A Norwegian Alcohol-Free Wine Identity, and Other Graphic Design Picks For April
Our new Graphic Design column is guest-edited by the team at The Brand Identity, a graphic design resource and publication, as well as the producer of customizable backdrops made for designers to showcase their work. Each month, they’re sharing with our readers a selection of the most interesting studios, packaging designs, and branding and identity projects featured recently on their site. This month: Identities for a Mexican CBD line, a Canadian projection-mapping festival, and a Norwegian alcohol-free wine brand (above).
Celebrating its fifth year, MAPP MTL — a yearly festival dedicated to showcasing the art of projection mapping — has once again turned to Montreal-based design studio Demande Spéciale for its campaign. Each year’s festival has a theme, this one being “unknown,” reflecting 2020’s ever-present uncertainty; Demande Spéciale played with gradients and colors to abstractly suggest an uncertainty and vagueness, finding the absence of color as important as its presence. The vibrant and lively palette provides a beautiful contrast to the climate the pandemic has created, with a feeling akin to the warmth of a fire on a winter’s day. This is similarly reflected in Demande Spéciale’s documentation of the posters, photographing them in front of scenic backdrops the likes of which we can only wish to be within right now.
Founded by Elena Nies and located in London, Nies Fine Art offers a curated selection of Asian, African, and European sculpture, providing expertise from each region for buyers and paying special attention to the historical importance, technical, and artistic quality of each object. For its identity, Antwerp-based creative agency ssnn devised a modular graphic system that allows the three different origin regions to be seamlessly highlighted. Subtly shifting in relation to each artwork, the identity is suitably supportive while packing considerable typographic punch, combining the fluid curves of Victor Bartis’s Kaftan Serif with the clean lines of Milieu Grotesque’s sans serif Maison Neue.
Innovative start-up Handle questions our consumer-driven culture and the inclination we have for disposal: In a unique circular business plan, it uses waste from the beauty industry as its raw materials, collecting an array of plastics from consumers, salons, and retailers and recycling them into handles for its razors, mirrors, and toothbrushes. Brought on from the very beginning, London-based IYA Studio have crafted an equally amalgamated identity that thrives on the unpredictable and captivating textures, forms, and patterns of the brand’s rescued and compressed materials. Tying together IYA’s combination of delicacy and disarray is their notable choice of typefaces, Colophon Foundry’s sans-serif Mabry and the classic serif Plantin, creating an identity that blossoms in the refined and the recycled.
Rolfsen — A LINE Studio
Family-run Norweigan bakery Rolfsen have brought a contemporary twist to their traditional roots with an identity by the London- and San Francisco–based brand strategy and design studio A LINE, while also bringing the Kringla, a pretzel-esque Norweigen pastry, to the shores of the US. With an identity calibrated to highlight the Kringla as its unique selling point, A LINE chose a dream-team of typefaces to draw as much attention as possible to — without detracting from — the baked goods themselves, utilizing GT Super Display Bold and Ginto Regular as their primary and secondary typefaces. “GT Super has a warmth and personality, as well as having the right balance of forward-leaning and timeless that felt spot-on for the brand,” James Trump of A LINE says.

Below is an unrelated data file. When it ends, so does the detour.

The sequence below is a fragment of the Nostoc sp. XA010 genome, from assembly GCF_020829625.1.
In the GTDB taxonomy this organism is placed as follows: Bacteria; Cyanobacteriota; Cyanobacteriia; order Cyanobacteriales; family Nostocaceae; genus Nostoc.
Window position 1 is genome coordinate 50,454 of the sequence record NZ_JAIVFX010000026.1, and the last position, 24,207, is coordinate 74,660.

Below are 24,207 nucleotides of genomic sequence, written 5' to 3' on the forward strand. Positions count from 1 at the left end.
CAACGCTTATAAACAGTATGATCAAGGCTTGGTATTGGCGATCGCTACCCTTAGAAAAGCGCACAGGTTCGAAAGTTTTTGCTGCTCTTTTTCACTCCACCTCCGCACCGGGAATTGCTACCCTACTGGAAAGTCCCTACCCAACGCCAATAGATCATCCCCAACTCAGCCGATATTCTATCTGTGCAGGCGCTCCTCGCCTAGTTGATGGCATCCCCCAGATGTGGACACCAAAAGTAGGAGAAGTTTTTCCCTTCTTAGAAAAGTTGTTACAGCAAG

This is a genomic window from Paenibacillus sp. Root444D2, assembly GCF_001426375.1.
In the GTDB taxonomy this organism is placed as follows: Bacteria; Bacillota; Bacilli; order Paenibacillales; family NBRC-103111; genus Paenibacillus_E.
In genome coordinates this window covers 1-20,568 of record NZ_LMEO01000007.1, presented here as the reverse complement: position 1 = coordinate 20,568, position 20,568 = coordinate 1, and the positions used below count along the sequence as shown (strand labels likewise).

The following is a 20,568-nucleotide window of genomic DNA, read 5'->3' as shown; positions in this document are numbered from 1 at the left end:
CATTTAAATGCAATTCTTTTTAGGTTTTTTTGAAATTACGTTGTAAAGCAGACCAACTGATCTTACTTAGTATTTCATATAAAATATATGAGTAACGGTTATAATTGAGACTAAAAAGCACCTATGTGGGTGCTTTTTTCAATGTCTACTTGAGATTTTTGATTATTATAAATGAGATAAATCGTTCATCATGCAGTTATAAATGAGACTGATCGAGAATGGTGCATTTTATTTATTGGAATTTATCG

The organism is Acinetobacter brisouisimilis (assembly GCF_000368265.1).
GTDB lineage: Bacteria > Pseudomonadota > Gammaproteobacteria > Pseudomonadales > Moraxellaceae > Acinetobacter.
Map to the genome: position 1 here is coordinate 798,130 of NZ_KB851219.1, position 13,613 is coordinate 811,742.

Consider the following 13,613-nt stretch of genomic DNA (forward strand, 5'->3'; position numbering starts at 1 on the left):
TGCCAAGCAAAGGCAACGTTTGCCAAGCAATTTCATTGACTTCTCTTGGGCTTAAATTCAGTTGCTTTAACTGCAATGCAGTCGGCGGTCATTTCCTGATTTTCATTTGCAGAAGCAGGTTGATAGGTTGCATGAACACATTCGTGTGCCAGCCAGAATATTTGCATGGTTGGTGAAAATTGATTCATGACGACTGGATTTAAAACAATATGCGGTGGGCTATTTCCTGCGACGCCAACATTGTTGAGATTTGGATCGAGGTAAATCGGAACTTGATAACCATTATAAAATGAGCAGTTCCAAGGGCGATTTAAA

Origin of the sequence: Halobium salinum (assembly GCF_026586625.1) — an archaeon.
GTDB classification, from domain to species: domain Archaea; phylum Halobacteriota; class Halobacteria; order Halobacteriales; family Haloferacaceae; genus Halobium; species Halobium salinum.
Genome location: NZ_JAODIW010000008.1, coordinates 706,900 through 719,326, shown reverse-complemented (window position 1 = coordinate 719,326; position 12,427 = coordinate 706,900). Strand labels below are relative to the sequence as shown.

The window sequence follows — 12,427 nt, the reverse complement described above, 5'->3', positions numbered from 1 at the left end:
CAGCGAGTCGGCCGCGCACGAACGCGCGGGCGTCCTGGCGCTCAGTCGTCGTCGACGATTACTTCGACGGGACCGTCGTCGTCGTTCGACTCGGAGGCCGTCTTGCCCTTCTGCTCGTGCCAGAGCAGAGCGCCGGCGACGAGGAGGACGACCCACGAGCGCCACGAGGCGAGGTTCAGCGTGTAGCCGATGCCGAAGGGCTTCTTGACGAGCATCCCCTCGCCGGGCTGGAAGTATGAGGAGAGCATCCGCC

Operating from a “little black house” in the Mexican city of Monterrey, Monumento is a multi-disciplinary creative office and consultancy practice specializing in design-driven projects within the mediums of branding, environment, print, and digital. They work closely with a global network of collaborators to produce work that’s not only beautiful but timeless, functional, and distinctive, instilling a design process built on research and strategic thinking. Their collaborative approach has seen them devise visual identities for companies of all shapes and sizes, from a salsa brand owned by two close friends to Xula, a Mexican CBD brand, to a premium pet store in New York — as well as Materia, their very own concept store for crafts, publications, and objects.
Since 2012, Norwegian design studio Olssøn Barbieri have collaborated with small family companies and large corporations, both in Oslo and on a global scale. Through it all, they’ve stayed true to their belief that there is a better way to make products and empower a world of mindful consumers. They hope their work, which never fails to include a delightful combination of typography and illustrations, will help question our society’s relentless addiction to consumption and abuse of resources, and therefore contribute to a positive and purposeful shift.